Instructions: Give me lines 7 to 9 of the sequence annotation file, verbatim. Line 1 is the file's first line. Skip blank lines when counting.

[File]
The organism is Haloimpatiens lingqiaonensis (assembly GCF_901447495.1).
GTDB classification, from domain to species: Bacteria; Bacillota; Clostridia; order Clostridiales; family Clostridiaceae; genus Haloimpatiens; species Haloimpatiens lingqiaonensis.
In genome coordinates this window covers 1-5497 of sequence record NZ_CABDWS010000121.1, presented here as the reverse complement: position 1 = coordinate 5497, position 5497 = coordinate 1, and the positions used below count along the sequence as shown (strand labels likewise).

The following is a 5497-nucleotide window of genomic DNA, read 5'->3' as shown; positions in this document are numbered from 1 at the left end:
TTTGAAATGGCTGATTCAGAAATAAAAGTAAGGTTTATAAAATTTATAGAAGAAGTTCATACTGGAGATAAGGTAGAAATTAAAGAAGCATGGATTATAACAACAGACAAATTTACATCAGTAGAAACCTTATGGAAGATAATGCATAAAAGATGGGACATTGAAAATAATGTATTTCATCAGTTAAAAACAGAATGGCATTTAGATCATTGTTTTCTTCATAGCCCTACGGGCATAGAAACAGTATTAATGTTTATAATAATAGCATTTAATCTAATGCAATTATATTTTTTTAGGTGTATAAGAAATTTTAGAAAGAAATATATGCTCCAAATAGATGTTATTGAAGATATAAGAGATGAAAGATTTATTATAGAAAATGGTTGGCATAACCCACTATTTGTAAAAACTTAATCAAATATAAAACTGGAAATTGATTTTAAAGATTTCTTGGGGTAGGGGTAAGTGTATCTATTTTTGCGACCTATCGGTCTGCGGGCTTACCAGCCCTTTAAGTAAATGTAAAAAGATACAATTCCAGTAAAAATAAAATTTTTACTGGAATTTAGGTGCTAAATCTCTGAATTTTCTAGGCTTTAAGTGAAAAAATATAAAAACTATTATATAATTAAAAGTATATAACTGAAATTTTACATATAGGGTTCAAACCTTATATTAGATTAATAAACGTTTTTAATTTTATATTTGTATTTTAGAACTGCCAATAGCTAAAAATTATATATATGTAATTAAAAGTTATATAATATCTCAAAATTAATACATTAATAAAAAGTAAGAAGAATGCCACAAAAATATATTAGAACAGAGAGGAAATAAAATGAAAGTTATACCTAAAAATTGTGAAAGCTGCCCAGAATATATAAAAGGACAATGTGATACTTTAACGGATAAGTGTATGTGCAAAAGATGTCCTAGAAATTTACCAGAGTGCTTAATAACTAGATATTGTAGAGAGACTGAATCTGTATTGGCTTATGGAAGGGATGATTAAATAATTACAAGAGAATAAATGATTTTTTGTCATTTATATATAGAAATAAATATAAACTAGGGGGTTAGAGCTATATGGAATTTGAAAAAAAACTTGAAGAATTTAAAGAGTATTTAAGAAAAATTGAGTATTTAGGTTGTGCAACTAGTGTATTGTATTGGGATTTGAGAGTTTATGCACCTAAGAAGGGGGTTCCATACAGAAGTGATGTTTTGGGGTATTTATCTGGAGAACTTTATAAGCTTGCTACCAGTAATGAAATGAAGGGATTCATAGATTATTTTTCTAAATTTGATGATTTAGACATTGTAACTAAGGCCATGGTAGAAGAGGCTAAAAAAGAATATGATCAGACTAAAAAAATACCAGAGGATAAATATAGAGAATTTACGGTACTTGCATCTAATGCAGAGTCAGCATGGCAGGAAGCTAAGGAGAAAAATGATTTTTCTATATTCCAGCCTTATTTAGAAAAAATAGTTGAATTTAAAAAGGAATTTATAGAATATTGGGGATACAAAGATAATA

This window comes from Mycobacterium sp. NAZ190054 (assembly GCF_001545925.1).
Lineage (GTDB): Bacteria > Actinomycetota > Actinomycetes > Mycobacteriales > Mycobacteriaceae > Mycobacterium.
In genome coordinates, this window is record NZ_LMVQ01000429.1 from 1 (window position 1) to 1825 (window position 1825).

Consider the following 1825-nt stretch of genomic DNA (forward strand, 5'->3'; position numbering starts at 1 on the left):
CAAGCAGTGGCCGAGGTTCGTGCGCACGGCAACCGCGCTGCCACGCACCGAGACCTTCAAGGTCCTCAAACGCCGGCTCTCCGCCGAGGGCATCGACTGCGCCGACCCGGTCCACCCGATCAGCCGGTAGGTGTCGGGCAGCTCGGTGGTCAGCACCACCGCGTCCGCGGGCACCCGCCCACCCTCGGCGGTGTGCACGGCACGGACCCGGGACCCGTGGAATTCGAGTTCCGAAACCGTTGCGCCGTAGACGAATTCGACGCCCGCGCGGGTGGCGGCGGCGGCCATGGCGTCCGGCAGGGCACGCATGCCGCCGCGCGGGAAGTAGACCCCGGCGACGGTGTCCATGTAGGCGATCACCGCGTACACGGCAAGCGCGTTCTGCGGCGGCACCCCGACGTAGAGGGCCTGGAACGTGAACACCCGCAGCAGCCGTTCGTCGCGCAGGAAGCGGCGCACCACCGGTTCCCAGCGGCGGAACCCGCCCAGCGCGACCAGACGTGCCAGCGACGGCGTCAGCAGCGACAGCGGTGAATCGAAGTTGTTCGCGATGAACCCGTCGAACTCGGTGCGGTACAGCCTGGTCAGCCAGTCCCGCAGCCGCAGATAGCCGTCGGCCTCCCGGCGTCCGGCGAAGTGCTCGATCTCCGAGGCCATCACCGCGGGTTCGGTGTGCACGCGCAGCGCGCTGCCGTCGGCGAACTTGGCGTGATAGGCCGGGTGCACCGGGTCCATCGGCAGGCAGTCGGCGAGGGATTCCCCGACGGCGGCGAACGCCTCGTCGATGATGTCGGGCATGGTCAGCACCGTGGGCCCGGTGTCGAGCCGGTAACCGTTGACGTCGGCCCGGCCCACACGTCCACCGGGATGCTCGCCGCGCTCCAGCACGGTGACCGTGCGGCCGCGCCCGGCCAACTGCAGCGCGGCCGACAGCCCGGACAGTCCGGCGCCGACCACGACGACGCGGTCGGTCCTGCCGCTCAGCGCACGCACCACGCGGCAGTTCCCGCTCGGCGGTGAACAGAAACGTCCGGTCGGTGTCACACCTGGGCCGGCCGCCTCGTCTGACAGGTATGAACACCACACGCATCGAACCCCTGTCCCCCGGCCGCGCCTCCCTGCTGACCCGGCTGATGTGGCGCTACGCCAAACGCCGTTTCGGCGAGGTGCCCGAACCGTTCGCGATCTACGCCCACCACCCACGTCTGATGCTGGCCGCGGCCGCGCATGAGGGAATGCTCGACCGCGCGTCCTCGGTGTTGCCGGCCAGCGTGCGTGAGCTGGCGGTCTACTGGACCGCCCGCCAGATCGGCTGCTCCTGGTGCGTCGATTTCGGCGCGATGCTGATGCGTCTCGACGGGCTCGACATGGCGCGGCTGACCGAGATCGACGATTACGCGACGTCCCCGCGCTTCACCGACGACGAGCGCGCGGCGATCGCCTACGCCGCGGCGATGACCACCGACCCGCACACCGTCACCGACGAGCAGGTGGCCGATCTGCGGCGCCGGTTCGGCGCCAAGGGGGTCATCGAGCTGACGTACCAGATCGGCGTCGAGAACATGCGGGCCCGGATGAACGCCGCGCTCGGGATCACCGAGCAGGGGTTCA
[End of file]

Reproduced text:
Lineage (GTDB): Bacteria > Actinomycetota > Actinomycetes > Mycobacteriales > Mycobacteriaceae > Mycobacterium.
In genome coordinates, this window is record NZ_LMVQ01000429.1 from 1 (window position 1) to 1825 (window position 1825).

Consider the following 1825-nt stretch of genomic DNA (forward strand, 5'->3'; position numbering starts at 1 on the left):